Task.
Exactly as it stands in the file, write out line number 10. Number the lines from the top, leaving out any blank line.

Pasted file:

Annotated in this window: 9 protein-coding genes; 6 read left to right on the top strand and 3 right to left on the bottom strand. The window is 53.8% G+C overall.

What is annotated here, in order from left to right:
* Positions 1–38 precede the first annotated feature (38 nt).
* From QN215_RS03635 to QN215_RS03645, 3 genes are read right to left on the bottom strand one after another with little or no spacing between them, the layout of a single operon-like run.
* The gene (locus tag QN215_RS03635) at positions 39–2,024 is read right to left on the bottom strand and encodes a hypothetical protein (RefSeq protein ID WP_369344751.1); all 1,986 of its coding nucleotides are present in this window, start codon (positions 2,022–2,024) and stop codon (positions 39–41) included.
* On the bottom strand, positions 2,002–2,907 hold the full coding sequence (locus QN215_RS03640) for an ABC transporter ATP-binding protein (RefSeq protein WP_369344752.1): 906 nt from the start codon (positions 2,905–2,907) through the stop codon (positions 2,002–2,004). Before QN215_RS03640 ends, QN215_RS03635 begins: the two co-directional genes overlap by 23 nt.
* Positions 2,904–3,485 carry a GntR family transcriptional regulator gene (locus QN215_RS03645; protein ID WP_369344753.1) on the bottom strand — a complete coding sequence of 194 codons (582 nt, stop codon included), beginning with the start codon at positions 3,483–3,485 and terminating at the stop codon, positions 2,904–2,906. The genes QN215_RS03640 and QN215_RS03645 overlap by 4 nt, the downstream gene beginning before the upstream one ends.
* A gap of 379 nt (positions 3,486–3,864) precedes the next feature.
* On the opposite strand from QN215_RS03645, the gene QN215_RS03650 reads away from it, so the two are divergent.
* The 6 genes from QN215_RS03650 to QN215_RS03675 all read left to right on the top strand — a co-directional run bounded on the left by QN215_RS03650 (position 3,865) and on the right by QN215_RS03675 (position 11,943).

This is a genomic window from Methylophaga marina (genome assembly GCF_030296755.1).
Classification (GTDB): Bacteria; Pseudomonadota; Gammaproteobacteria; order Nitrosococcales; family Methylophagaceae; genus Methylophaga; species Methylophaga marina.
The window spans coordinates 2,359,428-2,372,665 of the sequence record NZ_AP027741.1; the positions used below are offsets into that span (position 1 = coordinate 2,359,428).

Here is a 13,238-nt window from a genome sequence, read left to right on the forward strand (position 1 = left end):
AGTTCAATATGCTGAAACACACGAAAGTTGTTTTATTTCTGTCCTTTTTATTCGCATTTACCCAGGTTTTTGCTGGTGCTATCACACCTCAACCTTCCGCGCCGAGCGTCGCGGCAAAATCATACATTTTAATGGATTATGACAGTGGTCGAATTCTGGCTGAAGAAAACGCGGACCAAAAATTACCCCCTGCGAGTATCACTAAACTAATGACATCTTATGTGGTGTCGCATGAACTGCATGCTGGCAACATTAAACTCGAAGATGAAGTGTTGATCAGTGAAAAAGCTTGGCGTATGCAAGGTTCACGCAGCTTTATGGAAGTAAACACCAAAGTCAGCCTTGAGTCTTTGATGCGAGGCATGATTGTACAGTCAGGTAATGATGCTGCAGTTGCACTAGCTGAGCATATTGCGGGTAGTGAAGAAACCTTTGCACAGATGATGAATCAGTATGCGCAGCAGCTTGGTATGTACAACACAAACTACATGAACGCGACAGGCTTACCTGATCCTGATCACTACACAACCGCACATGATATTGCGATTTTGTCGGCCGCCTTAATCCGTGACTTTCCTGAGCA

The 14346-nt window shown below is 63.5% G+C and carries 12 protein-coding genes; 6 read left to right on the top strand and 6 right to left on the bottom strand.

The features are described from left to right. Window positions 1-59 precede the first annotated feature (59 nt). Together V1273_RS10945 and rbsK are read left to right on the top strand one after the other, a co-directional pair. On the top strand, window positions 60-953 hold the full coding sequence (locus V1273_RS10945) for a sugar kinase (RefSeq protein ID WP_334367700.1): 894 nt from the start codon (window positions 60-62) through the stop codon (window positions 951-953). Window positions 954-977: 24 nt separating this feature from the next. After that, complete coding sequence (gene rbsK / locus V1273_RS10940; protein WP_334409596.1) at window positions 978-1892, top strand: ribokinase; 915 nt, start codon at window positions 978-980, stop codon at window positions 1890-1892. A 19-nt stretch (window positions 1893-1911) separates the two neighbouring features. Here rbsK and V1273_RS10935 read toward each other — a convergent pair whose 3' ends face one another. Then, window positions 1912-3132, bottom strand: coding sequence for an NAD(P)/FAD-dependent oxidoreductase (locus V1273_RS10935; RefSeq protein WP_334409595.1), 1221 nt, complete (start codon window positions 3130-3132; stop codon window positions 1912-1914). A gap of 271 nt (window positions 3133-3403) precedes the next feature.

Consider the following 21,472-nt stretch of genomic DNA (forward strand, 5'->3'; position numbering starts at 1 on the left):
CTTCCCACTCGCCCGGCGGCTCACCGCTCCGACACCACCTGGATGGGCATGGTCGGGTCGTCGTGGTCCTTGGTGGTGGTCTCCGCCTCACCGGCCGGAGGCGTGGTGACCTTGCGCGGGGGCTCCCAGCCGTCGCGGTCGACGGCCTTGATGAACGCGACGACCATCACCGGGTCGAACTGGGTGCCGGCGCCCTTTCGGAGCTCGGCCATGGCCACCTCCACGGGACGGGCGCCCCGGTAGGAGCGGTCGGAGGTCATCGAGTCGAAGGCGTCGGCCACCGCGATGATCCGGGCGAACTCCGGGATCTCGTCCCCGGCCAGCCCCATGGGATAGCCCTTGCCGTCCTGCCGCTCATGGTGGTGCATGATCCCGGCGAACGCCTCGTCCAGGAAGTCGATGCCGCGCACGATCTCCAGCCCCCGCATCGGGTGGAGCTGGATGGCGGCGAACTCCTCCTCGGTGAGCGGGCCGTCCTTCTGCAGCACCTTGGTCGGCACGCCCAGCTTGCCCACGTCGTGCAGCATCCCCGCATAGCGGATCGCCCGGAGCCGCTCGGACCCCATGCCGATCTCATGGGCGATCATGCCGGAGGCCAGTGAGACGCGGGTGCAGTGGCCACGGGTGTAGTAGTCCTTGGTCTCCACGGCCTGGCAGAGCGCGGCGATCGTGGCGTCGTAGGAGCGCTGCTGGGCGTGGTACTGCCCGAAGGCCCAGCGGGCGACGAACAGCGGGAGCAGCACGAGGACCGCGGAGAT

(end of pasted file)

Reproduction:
* The 6 genes from QN215_RS03650 to QN215_RS03675 all read left to right on the top strand — a co-directional run bounded on the left by QN215_RS03650 (position 3,865) and on the right by QN215_RS03675 (position 11,943).